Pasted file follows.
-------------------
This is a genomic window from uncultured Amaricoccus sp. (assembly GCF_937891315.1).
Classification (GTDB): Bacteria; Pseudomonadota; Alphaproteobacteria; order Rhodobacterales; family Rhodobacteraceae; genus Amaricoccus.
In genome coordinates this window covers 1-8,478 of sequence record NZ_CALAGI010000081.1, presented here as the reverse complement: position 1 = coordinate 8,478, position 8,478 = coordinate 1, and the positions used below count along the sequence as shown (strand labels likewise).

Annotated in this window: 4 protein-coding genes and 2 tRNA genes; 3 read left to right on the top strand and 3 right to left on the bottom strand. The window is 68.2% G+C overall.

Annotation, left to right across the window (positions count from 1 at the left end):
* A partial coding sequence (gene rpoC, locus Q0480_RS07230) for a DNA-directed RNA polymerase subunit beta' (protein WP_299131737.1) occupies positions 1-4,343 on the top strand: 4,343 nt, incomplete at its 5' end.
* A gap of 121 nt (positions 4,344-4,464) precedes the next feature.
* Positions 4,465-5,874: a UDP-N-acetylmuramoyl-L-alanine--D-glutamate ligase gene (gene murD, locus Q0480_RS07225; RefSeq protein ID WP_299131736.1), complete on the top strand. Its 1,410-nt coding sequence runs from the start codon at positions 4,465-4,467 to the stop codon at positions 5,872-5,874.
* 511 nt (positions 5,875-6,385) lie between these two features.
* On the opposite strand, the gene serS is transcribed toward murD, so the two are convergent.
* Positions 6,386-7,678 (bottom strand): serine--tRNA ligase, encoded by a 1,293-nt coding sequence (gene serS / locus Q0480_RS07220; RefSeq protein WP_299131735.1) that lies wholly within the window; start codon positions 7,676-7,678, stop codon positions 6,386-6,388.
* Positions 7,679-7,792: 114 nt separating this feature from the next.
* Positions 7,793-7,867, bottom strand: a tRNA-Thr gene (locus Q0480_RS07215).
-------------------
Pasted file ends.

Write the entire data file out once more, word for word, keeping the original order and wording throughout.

This is a genomic window from uncultured Amaricoccus sp. (assembly GCF_937891315.1).
Classification (GTDB): Bacteria; Pseudomonadota; Alphaproteobacteria; order Rhodobacterales; family Rhodobacteraceae; genus Amaricoccus.
In genome coordinates this window covers 1-8,478 of sequence record NZ_CALAGI010000081.1, presented here as the reverse complement: position 1 = coordinate 8,478, position 8,478 = coordinate 1, and the positions used below count along the sequence as shown (strand labels likewise).

Annotated in this window: 4 protein-coding genes and 2 tRNA genes; 3 read left to right on the top strand and 3 right to left on the bottom strand. The window is 68.2% G+C overall.

Annotation, left to right across the window (positions count from 1 at the left end):
* A partial coding sequence (gene rpoC, locus Q0480_RS07230) for a DNA-directed RNA polymerase subunit beta' (protein WP_299131737.1) occupies positions 1-4,343 on the top strand: 4,343 nt, incomplete at its 5' end.
* A gap of 121 nt (positions 4,344-4,464) precedes the next feature.
* Positions 4,465-5,874: a UDP-N-acetylmuramoyl-L-alanine--D-glutamate ligase gene (gene murD, locus Q0480_RS07225; RefSeq protein ID WP_299131736.1), complete on the top strand. Its 1,410-nt coding sequence runs from the start codon at positions 4,465-4,467 to the stop codon at positions 5,872-5,874.
* 511 nt (positions 5,875-6,385) lie between these two features.
* On the opposite strand, the gene serS is transcribed toward murD, so the two are convergent.
* Positions 6,386-7,678 (bottom strand): serine--tRNA ligase, encoded by a 1,293-nt coding sequence (gene serS / locus Q0480_RS07220; RefSeq protein WP_299131735.1) that lies wholly within the window; start codon positions 7,676-7,678, stop codon positions 6,386-6,388.
* Positions 7,679-7,792: 114 nt separating this feature from the next.
* Positions 7,793-7,867, bottom strand: a tRNA-Thr gene (locus Q0480_RS07215).